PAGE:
The advent of Covid-19 has seen many changes in the world over and the South Australian workers compensation scheme has not escaped unscathed.
Deferral of WPI Assessments
Due to the introduction of various social gathering restrictions and social distancing measures, on 2 April 2020, Return to Work South Australia ("RTWSA") issued a notice advising a hold on arrangements for any Whole Person Impairment assessments ("WPI assessments") from 2 April 2020 until 30 June 2020 ("the Notice").
WPI assessments are a necessary pre-requisite to determining an injured worker's/claimant's entitlement to a lump sum payment as part of their workers compensation claim.
This lump sum payment forms part of the recovery sought by RTWSA against your insured where the incident resulting in injury to the worker/claimant arose during the course of their employment and they made a workers compensation claim with respect to the same in addition to pursuing your insured for damages on a common law basis as a third party tortfeasor.
What this means for you :
- There will be a delay in RTWSA providing a final recovery notice of all payments made to or for the benefit of the injured worker/claimant.
- However, this need not affect any assessment of the injured worker's/claimant's claim for damages on a common law basis (provided you already have sufficient evidence to enable an assessment of their common law entitlements).
- It may though, delay the progression of the injured worker's/claimant's common law claim to resolution dependent on RTWSA's willingness to provide a release in circumstances where their full exposure/liability to the injured worker/claimant cannot be calculated precisely.
On behalf of the legal profession, the Law Society of SA expressed to RTWSA their concerns that the lack of WPI assessments will result in unreasonable delays in progressing claims. They identified some medical practitioners then willing to continue with face-to-face assessments, and also raised the possibility of telehealth assessments or an agreement that a physical assessment is not required.
In response, RTWSA advised on 23 April 2020 that they anticipated a lifting of the Notice within the next few weeks given SA's continued improved Covid-19 statistics.
Deferral of Elective Surgeries
Covid-19 also caused the deferral of various elective surgeries in anticipation of the onslaught of positive Covid-19 cases requiring Intensive Care treatment.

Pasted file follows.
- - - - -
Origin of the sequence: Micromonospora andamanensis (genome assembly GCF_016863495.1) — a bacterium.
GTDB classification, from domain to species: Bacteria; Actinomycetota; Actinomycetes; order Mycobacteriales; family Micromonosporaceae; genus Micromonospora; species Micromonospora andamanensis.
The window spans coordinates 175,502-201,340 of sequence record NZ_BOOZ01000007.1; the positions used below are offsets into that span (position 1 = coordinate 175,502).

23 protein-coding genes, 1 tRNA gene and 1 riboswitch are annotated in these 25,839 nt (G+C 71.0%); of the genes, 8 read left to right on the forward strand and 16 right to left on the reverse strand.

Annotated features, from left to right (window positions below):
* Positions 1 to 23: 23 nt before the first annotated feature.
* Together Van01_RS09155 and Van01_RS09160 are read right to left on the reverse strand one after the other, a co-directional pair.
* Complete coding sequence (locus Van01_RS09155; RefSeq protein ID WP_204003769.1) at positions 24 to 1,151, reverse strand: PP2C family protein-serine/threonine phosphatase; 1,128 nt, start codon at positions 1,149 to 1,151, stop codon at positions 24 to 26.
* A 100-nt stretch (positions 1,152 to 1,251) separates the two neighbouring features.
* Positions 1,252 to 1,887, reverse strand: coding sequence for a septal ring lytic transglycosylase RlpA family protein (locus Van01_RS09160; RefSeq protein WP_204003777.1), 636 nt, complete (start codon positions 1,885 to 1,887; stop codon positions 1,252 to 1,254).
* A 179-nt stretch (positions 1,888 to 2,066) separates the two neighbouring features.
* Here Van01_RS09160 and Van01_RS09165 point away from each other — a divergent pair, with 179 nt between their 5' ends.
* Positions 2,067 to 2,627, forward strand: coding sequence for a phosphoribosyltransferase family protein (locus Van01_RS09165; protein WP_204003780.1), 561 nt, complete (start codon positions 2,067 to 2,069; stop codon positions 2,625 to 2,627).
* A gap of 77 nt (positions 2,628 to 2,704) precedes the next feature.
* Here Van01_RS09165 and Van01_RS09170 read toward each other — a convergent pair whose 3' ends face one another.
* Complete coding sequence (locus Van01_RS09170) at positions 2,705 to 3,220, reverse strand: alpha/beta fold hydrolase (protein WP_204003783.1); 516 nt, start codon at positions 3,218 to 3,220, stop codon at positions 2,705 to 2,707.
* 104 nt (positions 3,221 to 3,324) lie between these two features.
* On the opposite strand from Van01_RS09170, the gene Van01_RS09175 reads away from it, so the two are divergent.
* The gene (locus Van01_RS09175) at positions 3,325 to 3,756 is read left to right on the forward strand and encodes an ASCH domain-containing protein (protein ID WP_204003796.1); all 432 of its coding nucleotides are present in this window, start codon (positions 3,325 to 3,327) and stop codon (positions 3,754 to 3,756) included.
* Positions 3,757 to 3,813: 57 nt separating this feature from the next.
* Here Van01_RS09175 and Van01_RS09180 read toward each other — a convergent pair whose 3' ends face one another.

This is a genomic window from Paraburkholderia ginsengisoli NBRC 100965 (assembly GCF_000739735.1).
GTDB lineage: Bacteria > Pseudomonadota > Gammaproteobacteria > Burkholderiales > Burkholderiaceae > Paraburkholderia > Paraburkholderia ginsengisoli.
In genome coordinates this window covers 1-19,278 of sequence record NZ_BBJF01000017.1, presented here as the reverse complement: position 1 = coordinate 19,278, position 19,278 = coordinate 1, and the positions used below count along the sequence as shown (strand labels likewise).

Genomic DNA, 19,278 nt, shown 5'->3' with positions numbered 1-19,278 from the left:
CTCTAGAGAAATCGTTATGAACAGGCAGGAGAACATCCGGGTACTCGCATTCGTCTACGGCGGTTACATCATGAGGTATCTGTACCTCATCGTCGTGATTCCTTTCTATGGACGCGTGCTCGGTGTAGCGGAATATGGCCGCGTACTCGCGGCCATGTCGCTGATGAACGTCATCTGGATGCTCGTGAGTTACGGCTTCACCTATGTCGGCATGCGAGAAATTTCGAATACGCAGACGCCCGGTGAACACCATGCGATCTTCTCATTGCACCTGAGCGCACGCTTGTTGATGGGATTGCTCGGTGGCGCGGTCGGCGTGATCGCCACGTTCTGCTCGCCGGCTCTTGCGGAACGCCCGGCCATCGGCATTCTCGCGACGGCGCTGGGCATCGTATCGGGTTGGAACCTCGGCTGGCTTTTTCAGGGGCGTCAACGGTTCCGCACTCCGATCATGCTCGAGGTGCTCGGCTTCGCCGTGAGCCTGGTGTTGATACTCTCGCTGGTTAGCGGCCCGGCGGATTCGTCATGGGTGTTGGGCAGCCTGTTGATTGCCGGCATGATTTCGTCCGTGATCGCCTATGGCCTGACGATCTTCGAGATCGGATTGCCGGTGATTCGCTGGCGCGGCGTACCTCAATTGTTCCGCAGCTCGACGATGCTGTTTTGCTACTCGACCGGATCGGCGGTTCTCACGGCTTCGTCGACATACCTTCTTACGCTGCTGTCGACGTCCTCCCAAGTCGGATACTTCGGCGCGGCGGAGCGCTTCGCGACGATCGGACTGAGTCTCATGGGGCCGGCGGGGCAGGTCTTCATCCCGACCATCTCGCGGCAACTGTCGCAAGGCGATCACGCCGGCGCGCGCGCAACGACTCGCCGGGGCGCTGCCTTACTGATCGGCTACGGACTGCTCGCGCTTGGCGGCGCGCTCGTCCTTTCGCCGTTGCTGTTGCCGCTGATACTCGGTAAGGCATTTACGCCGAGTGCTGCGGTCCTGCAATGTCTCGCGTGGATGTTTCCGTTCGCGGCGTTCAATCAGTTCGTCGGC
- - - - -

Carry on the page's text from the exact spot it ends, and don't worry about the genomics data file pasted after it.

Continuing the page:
Fortunately, the restrictions on elective surgeries were lifted in South Australia from 28 April 2020.
It is anticipated that there are some minor group claims which may have been affected by this ban, with the result of that the progression of the claims is delayed.
What this means for you:
- There may be a delay in progressing an affected claim to finalisation where the injured worker/claimant has been referred to/booked for elective surgery.
- However, this need not affect any assessment of the injured worker's/claimant's claim for damages on a common law basis (provided you already have sufficient evidence to enable an assessment of their common law entitlements), particularly if the injured worker/claimant decides they are prepared to defer undergoing surgical treatment until after resolution of their claim.
- Alternatively, their damages can be assessed with a contingency as to the costs of surgery and the likely outcome of the same.
Proposed Legislation: Certain Presumptions
Two Bills have been introduced in Parliament on 8 April 2020 recommending amendments to the Return to Work Act 2014 (SA). Both Bills seek to achieve the same result, but with different degrees of specificity and covering slightly different categories of workers/persons.
Essentially, the Bills seek to introduce a presumption (in the absence of proof to the contrary) that if a person is diagnosed with Covid-19 who is from a designated group of workers or who works in a designated group of employment, then they are presumed to have contracted Covid-19 as a result of their employment.
The designated group of workers or designated group of employment essentially include emergency service workers, healthcare workers, workers in aged care, childcare workers and school teachers, etc.
The Bill introduced by the Greens MP Tammy Franks MLC covers a broader range of persons and sets up a means of entitlements inclusive of:
- Setting the date of injury as the date of testing for Covid-19.
- Assuming that a worker/claimant is incapacitated for work during the period of mandatory isolation while awaiting the test results.
- Setting the end date of the work injury as the date the worker is advised that he/she no longer has Covid-19.
- If an injured worker/claimant receives workers compensation benefits due to suffering from Covid-19, mandating payments of workers compensation benefits for 3 weeks after the injured worker/claimant returns to work or ceases to be incapacitated for work.
What this means for you (if the Bills are passed):
- There is a reduced likelihood that an injured worker will be infected with Covid-19 in the course of employment and also have a common law claim for damages against a third party tortfeasor. There will be exceptions to this however, including for example a labour hire worker deployed to work at third party premises;
- In such an event, you must bear in mind the possibility that RTWSA might have a right of recovery if that injured worker/claimant has made a workers compensation claim with respect to the same.
We will of course have to review the above upon finalisation of the Bills.